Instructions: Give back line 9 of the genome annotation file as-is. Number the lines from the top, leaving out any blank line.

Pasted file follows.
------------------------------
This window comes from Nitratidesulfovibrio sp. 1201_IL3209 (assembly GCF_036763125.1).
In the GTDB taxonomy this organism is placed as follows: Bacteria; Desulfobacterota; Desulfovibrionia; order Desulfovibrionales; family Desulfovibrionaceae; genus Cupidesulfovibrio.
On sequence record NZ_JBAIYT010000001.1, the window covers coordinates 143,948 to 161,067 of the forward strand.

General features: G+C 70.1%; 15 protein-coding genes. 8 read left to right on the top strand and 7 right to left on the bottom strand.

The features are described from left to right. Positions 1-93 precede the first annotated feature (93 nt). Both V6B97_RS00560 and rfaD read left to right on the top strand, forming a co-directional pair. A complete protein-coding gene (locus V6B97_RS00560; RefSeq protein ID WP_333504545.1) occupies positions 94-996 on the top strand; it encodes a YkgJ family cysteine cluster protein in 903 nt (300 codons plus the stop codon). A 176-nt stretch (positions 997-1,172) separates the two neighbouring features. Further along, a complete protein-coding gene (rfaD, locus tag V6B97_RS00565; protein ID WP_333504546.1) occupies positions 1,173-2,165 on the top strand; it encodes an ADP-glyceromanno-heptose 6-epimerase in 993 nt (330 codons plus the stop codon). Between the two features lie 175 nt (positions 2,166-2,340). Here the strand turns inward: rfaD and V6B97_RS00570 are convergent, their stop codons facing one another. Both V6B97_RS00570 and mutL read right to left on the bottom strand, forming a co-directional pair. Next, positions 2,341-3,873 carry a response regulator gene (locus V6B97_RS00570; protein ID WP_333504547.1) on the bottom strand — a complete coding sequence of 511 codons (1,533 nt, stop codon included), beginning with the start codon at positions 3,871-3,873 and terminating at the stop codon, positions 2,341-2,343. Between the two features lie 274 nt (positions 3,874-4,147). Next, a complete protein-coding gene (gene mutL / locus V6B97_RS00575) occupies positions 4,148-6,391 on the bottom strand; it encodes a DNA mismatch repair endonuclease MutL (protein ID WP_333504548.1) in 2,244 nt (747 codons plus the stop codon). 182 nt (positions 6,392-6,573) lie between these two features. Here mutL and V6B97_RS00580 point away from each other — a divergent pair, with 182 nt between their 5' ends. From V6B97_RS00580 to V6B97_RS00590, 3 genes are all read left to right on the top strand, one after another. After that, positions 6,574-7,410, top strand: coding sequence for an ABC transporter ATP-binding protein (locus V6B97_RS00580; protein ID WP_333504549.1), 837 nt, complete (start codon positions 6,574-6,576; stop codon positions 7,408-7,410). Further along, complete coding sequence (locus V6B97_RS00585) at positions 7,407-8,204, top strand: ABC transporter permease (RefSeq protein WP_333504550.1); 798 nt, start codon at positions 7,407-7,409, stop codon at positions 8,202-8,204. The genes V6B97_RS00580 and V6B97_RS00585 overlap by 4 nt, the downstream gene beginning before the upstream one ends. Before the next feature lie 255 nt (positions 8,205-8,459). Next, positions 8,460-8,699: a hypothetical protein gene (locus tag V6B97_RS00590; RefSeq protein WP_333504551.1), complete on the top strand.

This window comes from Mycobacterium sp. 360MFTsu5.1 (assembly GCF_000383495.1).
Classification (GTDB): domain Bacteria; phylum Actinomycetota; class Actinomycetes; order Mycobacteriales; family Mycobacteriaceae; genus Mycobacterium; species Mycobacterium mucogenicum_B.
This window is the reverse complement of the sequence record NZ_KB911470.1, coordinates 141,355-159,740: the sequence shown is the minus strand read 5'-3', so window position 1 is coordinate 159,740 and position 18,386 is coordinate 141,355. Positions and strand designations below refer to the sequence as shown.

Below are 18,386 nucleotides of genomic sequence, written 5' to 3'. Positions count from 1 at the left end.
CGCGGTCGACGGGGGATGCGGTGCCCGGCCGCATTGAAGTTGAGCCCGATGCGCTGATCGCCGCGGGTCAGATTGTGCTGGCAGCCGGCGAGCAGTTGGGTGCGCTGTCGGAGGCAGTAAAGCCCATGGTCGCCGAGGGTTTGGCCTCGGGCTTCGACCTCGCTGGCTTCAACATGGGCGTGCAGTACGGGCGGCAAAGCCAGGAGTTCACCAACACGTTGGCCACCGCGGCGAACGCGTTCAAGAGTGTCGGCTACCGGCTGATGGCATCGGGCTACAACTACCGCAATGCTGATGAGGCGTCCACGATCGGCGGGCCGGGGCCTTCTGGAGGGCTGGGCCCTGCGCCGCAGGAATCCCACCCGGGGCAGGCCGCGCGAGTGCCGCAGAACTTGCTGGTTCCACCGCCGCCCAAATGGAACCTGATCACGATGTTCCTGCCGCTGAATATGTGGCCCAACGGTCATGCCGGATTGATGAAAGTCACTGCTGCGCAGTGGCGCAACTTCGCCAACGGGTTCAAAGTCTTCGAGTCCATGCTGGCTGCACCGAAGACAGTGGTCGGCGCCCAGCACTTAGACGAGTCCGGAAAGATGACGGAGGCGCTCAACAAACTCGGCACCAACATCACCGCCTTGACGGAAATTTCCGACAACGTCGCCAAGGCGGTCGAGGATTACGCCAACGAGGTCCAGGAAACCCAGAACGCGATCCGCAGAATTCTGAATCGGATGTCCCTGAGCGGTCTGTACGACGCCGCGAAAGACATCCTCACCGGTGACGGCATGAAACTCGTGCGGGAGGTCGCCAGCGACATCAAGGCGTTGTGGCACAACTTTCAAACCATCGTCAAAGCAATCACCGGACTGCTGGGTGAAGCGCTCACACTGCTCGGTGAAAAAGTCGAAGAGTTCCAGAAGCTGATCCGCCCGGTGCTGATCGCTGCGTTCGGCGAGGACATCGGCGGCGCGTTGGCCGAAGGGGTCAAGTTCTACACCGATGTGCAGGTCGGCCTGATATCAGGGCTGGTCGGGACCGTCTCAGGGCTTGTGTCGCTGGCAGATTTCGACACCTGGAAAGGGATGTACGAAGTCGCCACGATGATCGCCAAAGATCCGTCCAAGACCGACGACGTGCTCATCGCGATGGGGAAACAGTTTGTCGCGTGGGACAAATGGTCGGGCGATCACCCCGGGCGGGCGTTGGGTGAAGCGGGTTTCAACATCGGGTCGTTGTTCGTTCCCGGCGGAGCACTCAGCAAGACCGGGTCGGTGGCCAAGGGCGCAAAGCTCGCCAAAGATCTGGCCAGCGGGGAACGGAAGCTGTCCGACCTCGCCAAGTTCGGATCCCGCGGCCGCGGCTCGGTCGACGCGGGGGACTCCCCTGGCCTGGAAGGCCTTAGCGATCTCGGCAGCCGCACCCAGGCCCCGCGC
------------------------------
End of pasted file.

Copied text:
Below are 18,386 nucleotides of genomic sequence, written 5' to 3'. Positions count from 1 at the left end.